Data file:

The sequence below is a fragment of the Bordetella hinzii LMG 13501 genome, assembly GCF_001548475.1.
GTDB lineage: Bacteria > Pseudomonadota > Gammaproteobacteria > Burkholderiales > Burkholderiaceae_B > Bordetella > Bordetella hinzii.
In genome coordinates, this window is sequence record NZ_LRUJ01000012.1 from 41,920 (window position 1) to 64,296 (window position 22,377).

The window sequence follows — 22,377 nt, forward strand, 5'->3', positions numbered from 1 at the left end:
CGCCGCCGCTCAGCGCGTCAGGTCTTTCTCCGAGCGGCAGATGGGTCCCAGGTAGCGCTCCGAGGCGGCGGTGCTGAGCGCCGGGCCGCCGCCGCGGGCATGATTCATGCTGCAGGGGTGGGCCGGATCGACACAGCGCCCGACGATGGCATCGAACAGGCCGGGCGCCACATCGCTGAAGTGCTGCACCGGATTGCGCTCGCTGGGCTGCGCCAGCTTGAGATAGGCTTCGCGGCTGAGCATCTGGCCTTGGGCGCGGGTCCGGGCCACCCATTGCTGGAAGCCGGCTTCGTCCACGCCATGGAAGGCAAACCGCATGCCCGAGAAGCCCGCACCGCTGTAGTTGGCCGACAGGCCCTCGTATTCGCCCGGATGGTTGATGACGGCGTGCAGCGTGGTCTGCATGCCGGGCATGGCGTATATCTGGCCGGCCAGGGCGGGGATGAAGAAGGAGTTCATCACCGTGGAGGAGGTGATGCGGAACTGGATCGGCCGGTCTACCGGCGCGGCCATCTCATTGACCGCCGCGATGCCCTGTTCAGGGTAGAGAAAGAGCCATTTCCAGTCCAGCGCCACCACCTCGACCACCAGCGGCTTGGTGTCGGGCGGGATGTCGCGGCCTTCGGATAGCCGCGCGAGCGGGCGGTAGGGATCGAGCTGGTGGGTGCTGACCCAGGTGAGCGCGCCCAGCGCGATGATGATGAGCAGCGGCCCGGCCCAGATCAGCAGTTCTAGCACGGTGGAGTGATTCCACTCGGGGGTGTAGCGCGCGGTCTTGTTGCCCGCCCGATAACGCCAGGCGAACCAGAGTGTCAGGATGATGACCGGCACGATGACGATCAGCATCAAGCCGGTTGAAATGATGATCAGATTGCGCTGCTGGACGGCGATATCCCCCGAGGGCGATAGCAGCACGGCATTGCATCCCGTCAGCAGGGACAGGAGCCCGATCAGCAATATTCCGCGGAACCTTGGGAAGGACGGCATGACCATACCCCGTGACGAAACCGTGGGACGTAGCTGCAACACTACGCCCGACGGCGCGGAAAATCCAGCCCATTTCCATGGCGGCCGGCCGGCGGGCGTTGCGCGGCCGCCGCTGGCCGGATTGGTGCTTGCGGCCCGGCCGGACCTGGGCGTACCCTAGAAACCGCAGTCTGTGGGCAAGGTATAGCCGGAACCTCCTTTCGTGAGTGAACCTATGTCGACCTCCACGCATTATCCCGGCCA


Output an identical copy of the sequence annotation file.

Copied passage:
The sequence below is a fragment of the Bordetella hinzii LMG 13501 genome, assembly GCF_001548475.1.
GTDB lineage: Bacteria > Pseudomonadota > Gammaproteobacteria > Burkholderiales > Burkholderiaceae_B > Bordetella > Bordetella hinzii.
In genome coordinates, this window is sequence record NZ_LRUJ01000012.1 from 41,920 (window position 1) to 64,296 (window position 22,377).

The window sequence follows — 22,377 nt, forward strand, 5'->3', positions numbered from 1 at the left end:
CGCCGCCGCTCAGCGCGTCAGGTCTTTCTCCGAGCGGCAGATGGGTCCCAGGTAGCGCTCCGAGGCGGCGGTGCTGAGCGCCGGGCCGCCGCCGCGGGCATGATTCATGCTGCAGGGGTGGGCCGGATCGACACAGCGCCCGACGATGGCATCGAACAGGCCGGGCGCCACATCGCTGAAGTGCTGCACCGGATTGCGCTCGCTGGGCTGCGCCAGCTTGAGATAGGCTTCGCGGCTGAGCATCTGGCCTTGGGCGCGGGTCCGGGCCACCCATTGCTGGAAGCCGGCTTCGTCCACGCCATGGAAGGCAAACCGCATGCCCGAGAAGCCCGCACCGCTGTAGTTGGCCGACAGGCCCTCGTATTCGCCCGGATGGTTGATGACGGCGTGCAGCGTGGTCTGCATGCCGGGCATGGCGTATATCTGGCCGGCCAGGGCGGGGATGAAGAAGGAGTTCATCACCGTGGAGGAGGTGATGCGGAACTGGATCGGCCGGTCTACCGGCGCGGCCATCTCATTGACCGCCGCGATGCCCTGTTCAGGGTAGAGAAAGAGCCATTTCCAGTCCAGCGCCACCACCTCGACCACCAGCGGCTTGGTGTCGGGCGGGATGTCGCGGCCTTCGGATAGCCGCGCGAGCGGGCGGTAGGGATCGAGCTGGTGGGTGCTGACCCAGGTGAGCGCGCCCAGCGCGATGATGATGAGCAGCGGCCCGGCCCAGATCAGCAGTTCTAGCACGGTGGAGTGATTCCACTCGGGGGTGTAGCGCGCGGTCTTGTTGCCCGCCCGATAACGCCAGGCGAACCAGAGTGTCAGGATGATGACCGGCACGATGACGATCAGCATCAAGCCGGTTGAAATGATGATCAGATTGCGCTGCTGGACGGCGATATCCCCCGAGGGCGATAGCAGCACGGCATTGCATCCCGTCAGCAGGGACAGGAGCCCGATCAGCAATATTCCGCGGAACCTTGGGAAGGACGGCATGACCATACCCCGTGACGAAACCGTGGGACGTAGCTGCAACACTACGCCCGACGGCGCGGAAAATCCAGCCCATTTCCATGGCGGCCGGCCGGCGGGCGTTGCGCGGCCGCCGCTGGCCGGATTGGTGCTTGCGGCCCGGCCGGACCTGGGCGTACCCTAGAAACCGCAGTCTGTGGGCAAGGTATAGCCGGAACCTCCTTTCGTGAGTGAACCTATGTCGACCTCCACGCATTATCCCGGCCA